• The town’s harbour and the Memoria cubos: a fairly traditional harbour almost entirely dedicated to fishing (we were lucky enough to see a fisherman bring in his catch of the day!). The harbour is marked out by very large cubes painted with geometric patterns.
  • The old town: a stroll through the narrow streets is well worth it! There are many terraces with wooden tables in the narrow streets (known as “Chigres”, places where cider, a speciality of the region, is served).
  • The bufones de Pria (there are others): geysers which, at high tide, rise violently through chimneys cut into the cliffs. Make sure you go when the tide is high, and even better if there’s a little thunderstorm brewing to make the most of the spectacle!

 

We ate at the Sidrerie El Bodegon, where the service was very friendly and the food  was fresh and tasty!

2nd stop: Mirador del Fitu

Then off to the Mirador del Fitu! This is a former watchtower built in the 20th century, situated in the Sierra del Sueve at an altitude of 1100 metres. From here, you can see practically the whole region (if the fog isn’t too thick): Cantabrian Sea, high mountains, towns and valleys.

We found a place to sleep in a car park close to the mirador with a breathtaking view of the valley and the Picos de Europa in the distance. We stayed there for 2 nights. Be careful, though, as you may get woken up by some very curious cows and horses!

We didn’t venture into the Picos de Europea on this trip, but we did climb 2 small picos in the Sierra del Sueve: Pico Pienzu and Pico Moro.

Two hikes alongside semi-wild cows and horses! A truly incredible experience.

Hiking from Mirador del Fitu to Pico Pienzu

12 km (following the PR-AS71 route)

Mirador car park

Itinerary ici 

Pico Moro walk

13 KM

Parking at Arriondas (departure)

Itinerary here

3rd stop: Cudillero

After having spend two days hiking in the Asturian countryside, we hit the road again to cross the province towards Cudillero, a charming little coastal village with colourful houses. It’s the most touristy place we’ve been in Asturias, but it’s clearly worth a visit, even more so out of season. The tour of the village is fairly quick, but if you want a drink or a bite to eat, allow 2 or 3 hours.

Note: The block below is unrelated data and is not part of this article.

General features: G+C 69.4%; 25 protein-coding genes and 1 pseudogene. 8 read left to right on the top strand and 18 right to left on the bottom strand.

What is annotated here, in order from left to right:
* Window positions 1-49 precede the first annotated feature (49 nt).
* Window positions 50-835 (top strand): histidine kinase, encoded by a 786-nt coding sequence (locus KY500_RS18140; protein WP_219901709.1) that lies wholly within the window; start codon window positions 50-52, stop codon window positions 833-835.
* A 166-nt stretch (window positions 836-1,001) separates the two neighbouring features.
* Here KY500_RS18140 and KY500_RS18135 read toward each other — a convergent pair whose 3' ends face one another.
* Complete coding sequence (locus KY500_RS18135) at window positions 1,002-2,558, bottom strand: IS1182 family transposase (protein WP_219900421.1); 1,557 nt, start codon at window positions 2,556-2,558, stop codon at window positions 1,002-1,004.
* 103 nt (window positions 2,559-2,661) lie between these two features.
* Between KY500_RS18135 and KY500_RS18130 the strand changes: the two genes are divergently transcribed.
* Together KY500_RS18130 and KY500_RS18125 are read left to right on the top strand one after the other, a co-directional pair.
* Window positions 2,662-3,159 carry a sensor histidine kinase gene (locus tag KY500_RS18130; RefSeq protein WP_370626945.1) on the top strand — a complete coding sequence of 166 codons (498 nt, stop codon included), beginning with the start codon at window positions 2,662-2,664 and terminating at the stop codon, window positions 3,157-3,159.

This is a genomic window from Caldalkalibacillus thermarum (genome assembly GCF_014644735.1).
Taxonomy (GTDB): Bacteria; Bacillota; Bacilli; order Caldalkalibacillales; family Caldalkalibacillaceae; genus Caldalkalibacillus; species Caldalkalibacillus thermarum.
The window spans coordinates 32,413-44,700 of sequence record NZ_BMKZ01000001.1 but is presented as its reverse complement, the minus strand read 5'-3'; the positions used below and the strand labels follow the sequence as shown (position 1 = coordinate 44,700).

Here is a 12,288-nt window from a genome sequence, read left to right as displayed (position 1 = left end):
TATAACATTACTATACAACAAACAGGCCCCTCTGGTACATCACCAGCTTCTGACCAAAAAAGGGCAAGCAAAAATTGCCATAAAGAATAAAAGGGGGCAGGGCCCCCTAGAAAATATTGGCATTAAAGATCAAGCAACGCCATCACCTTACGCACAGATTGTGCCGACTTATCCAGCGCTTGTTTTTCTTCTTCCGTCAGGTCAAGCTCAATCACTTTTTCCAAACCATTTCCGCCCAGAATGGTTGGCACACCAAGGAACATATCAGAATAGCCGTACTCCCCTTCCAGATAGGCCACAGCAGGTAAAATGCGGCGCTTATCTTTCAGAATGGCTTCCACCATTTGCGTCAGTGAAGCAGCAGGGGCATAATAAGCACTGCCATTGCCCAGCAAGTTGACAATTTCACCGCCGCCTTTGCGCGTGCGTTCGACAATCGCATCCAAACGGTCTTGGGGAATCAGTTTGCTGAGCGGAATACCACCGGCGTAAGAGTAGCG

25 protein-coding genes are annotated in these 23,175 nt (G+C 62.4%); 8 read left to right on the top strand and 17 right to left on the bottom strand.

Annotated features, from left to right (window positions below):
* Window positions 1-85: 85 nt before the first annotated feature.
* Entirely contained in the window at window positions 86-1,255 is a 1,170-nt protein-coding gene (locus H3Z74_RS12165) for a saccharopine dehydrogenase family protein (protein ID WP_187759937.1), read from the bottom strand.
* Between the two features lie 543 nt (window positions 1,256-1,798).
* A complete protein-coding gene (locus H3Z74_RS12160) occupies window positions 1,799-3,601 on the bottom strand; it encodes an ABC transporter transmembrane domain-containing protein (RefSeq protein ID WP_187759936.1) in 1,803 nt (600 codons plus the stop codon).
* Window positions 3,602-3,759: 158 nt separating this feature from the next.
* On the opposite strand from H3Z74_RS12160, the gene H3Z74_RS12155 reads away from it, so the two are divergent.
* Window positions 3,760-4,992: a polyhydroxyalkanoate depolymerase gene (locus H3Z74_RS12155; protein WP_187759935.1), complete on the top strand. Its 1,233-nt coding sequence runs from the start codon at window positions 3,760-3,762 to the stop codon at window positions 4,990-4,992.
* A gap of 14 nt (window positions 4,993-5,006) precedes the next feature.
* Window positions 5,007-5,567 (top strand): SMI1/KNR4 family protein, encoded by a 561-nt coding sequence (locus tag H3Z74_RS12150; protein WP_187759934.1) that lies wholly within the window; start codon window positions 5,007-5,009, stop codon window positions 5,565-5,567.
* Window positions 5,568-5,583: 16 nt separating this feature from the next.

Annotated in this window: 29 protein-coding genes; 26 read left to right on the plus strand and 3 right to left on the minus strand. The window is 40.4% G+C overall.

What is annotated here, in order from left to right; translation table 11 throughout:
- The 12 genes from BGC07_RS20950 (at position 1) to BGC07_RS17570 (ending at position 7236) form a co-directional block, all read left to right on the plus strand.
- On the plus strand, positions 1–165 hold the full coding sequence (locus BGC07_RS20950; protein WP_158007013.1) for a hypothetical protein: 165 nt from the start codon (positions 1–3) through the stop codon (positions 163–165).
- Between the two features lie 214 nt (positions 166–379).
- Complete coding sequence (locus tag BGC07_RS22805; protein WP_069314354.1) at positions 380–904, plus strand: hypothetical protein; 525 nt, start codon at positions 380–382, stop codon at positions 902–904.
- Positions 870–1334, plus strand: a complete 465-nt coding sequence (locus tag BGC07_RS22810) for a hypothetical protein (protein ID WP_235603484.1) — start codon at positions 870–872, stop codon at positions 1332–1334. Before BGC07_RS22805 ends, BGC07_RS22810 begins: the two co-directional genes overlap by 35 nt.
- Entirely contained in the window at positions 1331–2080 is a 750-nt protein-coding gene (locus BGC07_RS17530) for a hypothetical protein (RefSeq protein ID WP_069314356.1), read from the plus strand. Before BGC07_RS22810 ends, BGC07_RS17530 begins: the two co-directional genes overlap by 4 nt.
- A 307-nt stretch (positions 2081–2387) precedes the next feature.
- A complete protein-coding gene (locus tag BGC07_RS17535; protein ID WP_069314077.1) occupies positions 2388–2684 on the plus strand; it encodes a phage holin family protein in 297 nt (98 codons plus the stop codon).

It is impossible to enter the village by car, but there is a free car park at the entrance, which is very easy to get to.

What to see in Cudillero

  • Take a stroll through the village and admire the small, colourful houses.
  • Take a photo at the entrance to the town in front of the letters CUDILLERO!
  • Buy some gourmet souvenirs: cheese and tinned sardines.
  • Climb to the La Garita viewpoint.

4th stop: Cabo Vidio

For our last stopover in Asturias, we wanted to sleep at a cape, a “cabo”! So off we went to Cabo Vidio. We slept on the edge of a cliff, almost alone. Despite the bad weather, the view was once again breathtaking! Whichever cape you choose, the view will always be breathtaking, whether it be cliffs or the ocean. There’s usually a lighthouse on each cape, so check it out too.

Good tip: we had a great breakfast in the village at Cai Milio.

Asturian culinary specialities

A trip without gastronomy? No, thank you! Here are a few specialities that you absolutely must try in Asturias:

  • Cider: try it in a sidreria or chigre, a typical bar where this drink is served. The waiter will serve it to you by raising the bottle very high from the glass – a real spectacle! I have to admit that I was rather disappointed by the taste: not very sweet and not very sparkling, but it’s still worth trying.
  • Fresh fried fish, seafood: in short, seafood!
  • Tuna-filled empanadas.
  • Cheeses: Asturias has almost 50 different cheeses (Cabrales, Gamonéu, Casín, etc.).
  • Fabada: a type of regional cassoulet.

Some ideas for activities in Asturias

I hope I’ve inspired you to visit this magnificent region!

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Hello! I’m Julie, digital content creator, travel enthusiast and Spain lover!